Context: I have an IMU(a/g/m) + Wheel Odometry measurement data that I'm trying to fuse in order to localize a 2D (ackermann drive) robot.

The state vector X = [x y yaw]. I'm using the odometry data to propagate the state through time (no control input). The update step includes the measurement vector Z = [x_odo y_odo yaw_imu].

I have two questions:

1.Does it make sense to use the odometry data(v_linear, omega) in both the prediction as well as update steps?

2.How do I account for the frequency difference between the odometry data(10Hz) and the imu data(40Hz)? Do I run the filter at the lower frequency, do I dynamically change the matrix sizes or is there any other way?



Part 1. Use one or the other. Often odometery is used instead of kinematics or dynamics for prediction, at least in my work.

Part 2. This is handled by the construction of the measurement equation jacobian.

Every time a measurement comes in, construct a Jacobian for the whole state. You'll notice that some of the state elements are independent of the current measurement (vel sensor cannot measure position, e.g.). So, no need to resize the matrix, just run the ekf with some zeros in the jacobian.

Specifically, for every incoming measurement

  1. Predict state from last update to the current
  2. Construct jacobian for current measurement type / equation
  3. Update state
| improve this answer | |
  • 1
    $\begingroup$ Thanks for the answer! In this case, the H matrix (state->meas space) will change according to the data available at the current time. But, won't this lead to yaw_imu being corrected more often than x_odo and y_odo, leading to an 'imbalance' in accuracy of the two? Will that be a problem? $\endgroup$ – AKag Feb 12 '16 at 4:31
  • $\begingroup$ Not imbalance per se. If yaw is updated by two sources, it will just be a bit more accurate. That makes intuitive sense, I hope. $\endgroup$ – Josh Vander Hook Feb 12 '16 at 5:16

I've performed 2D localization with just odometry and a gyroscope before, and to be honest, depending on (i) how good your encoders are; (ii) what type of environment you're in (is there a chance your wheels will slip a lot); (iii) how good your IMU is, there's a good chance that you don't lose much by just using odometry for translation, and only calculating heading using the gyroscope. In other words, just update the position when you get an odometry measurement, and just update the heading when you get a gyroscope measurement (i.e., two prediction steps, no correction step). Practically speaking, you won't get much better results using a correction step when you aren't measuring the environment.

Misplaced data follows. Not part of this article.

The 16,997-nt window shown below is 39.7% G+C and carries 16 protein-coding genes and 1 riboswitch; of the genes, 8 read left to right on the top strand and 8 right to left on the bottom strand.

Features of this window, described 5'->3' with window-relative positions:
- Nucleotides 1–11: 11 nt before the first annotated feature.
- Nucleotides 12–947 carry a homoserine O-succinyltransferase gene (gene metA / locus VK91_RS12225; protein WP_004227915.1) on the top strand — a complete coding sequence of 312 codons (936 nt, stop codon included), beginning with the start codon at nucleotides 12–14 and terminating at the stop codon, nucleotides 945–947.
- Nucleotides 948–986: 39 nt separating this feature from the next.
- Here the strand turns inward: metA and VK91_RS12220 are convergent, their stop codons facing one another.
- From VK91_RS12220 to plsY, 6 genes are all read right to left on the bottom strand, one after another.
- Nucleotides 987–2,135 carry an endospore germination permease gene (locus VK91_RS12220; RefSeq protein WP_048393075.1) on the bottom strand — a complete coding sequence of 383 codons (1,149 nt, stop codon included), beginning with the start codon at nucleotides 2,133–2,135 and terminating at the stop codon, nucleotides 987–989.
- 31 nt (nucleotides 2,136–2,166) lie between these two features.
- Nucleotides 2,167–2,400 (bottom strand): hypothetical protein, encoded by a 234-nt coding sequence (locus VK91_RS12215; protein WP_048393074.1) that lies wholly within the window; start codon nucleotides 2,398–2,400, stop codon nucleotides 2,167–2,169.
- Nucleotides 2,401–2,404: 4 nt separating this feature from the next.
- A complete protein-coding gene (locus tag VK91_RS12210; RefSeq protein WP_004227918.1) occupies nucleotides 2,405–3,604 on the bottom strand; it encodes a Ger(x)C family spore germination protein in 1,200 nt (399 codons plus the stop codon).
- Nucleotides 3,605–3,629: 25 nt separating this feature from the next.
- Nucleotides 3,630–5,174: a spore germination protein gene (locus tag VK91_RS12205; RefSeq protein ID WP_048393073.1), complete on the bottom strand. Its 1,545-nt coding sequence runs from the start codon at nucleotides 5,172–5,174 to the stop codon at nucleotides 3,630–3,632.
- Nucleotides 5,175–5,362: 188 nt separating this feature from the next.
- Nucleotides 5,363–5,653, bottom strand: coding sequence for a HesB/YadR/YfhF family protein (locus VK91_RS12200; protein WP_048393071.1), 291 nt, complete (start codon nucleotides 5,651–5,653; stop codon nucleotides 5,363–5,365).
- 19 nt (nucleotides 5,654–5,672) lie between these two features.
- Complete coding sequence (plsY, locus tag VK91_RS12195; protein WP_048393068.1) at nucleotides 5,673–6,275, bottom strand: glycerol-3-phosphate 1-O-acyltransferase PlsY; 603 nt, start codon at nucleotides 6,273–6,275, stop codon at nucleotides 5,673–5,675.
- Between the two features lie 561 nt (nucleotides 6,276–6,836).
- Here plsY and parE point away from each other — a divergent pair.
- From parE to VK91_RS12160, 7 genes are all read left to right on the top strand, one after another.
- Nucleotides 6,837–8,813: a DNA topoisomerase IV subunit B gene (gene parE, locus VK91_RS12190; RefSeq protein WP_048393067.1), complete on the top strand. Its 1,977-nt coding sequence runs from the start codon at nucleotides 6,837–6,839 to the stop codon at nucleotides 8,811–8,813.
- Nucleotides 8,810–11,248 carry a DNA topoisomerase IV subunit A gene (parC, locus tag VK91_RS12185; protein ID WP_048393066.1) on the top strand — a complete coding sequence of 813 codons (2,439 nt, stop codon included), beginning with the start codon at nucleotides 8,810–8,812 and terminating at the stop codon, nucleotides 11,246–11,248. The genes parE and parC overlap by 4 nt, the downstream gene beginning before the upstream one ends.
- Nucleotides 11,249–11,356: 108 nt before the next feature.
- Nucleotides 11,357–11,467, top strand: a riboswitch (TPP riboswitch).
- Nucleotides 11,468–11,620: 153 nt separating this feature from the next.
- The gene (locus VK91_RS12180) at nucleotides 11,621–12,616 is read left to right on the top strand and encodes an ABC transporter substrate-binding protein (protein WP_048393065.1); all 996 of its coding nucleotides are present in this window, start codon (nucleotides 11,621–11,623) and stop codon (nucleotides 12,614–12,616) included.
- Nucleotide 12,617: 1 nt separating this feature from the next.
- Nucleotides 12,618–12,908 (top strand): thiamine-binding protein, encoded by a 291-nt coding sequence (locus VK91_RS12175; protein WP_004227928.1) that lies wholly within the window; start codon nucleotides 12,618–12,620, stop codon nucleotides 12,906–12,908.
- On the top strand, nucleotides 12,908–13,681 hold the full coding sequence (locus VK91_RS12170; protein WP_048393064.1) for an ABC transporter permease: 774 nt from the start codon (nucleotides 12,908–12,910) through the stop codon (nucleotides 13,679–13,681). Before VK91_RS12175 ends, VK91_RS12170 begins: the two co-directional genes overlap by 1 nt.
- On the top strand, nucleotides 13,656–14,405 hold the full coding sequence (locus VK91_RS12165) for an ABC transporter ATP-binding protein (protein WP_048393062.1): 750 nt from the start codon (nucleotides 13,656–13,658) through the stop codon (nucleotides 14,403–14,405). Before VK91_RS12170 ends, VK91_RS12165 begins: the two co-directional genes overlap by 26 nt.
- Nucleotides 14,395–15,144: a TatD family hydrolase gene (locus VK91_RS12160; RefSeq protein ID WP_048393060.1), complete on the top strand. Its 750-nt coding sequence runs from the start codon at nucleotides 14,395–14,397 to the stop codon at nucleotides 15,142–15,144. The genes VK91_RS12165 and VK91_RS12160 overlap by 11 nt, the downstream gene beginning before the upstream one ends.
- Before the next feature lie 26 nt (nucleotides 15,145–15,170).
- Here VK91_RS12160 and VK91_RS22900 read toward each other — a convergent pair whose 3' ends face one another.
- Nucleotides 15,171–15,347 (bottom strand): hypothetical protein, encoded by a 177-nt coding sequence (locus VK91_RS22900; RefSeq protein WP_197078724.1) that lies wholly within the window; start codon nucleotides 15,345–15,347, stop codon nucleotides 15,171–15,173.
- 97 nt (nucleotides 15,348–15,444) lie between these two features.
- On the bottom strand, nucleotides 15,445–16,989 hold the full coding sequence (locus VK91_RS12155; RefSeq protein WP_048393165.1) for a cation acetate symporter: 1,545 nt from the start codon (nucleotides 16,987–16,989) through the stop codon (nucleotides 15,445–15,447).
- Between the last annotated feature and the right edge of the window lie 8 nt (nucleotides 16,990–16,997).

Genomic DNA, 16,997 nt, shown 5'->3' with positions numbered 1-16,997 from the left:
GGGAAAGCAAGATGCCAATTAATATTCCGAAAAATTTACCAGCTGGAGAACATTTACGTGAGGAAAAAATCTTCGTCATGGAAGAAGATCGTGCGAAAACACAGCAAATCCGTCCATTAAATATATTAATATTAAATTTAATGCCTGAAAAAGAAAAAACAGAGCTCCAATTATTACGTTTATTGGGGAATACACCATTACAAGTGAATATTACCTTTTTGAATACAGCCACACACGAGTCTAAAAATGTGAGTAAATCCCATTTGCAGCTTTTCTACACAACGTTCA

That being said, I noticed that you didn't mention anything about using the magnetometer of your IMU to estimate the heading of the robot. If you are in a somewhat magnetically clean environment (i.e., you can somewhat reliably measure the Earth's magnetic field), then this measurement would be extremely useful. The reason why is because it is an exteroceptive sensor (i.e., it's measuring the environment) and your other sensors (wheel encoders, gyroscope) are interoceptive sensors (i.e., they measure the robot internally). With only interoceptive sensors measuring your heading, it is subject to dead reckoning and its uncertainty will increase without bounds. And as you know, if your heading becomes increasingly uncertain, so does your position. With an exteroceptive sensor measurement of your heading, its uncertainty becomes bounded.

Here's one way to set up your filter:

  • Each time you receive an odometry measurement (10 Hz), perform the prediction step to propagate your state forward.

  • Each time you receive an IMU measurement (40 Hz), perform a (different) prediction step to propagate your heading estimate forward by integrating the gyroscope, then perform a correction step to correct your heading using the magnetometer.

To use the magnetometer in this way, you need to know the direction of the Earth's magnetic field in your local area (you can look this up online). Let's call this $m\in[-\pi,\pi)$. Now you get a measurement of the magnetic field $z_k\in[-\pi,\pi)$ from your magnetometer.

Your measurement model is:

$$ \hat{z}_k = m - \hat{\theta}_k $$

where $\hat{\theta}_k$ is your current heading estimate. Note: you need to account for wrapping of the angles here! One way to do this is:

$$ \hat{z}_k = \text{atan2}(\sin(m - \hat{\theta}_k),\cos(m - \hat{\theta}_k)) $$

but there are other ways as well. Then just proceed with the normal KF correction step.

| improve this answer | |

Your Answer

By clicking “Post Your Answer”, you agree to our terms of service, privacy policy and cookie policy

Not the answer you're looking for? Browse other questions tagged or ask your own question.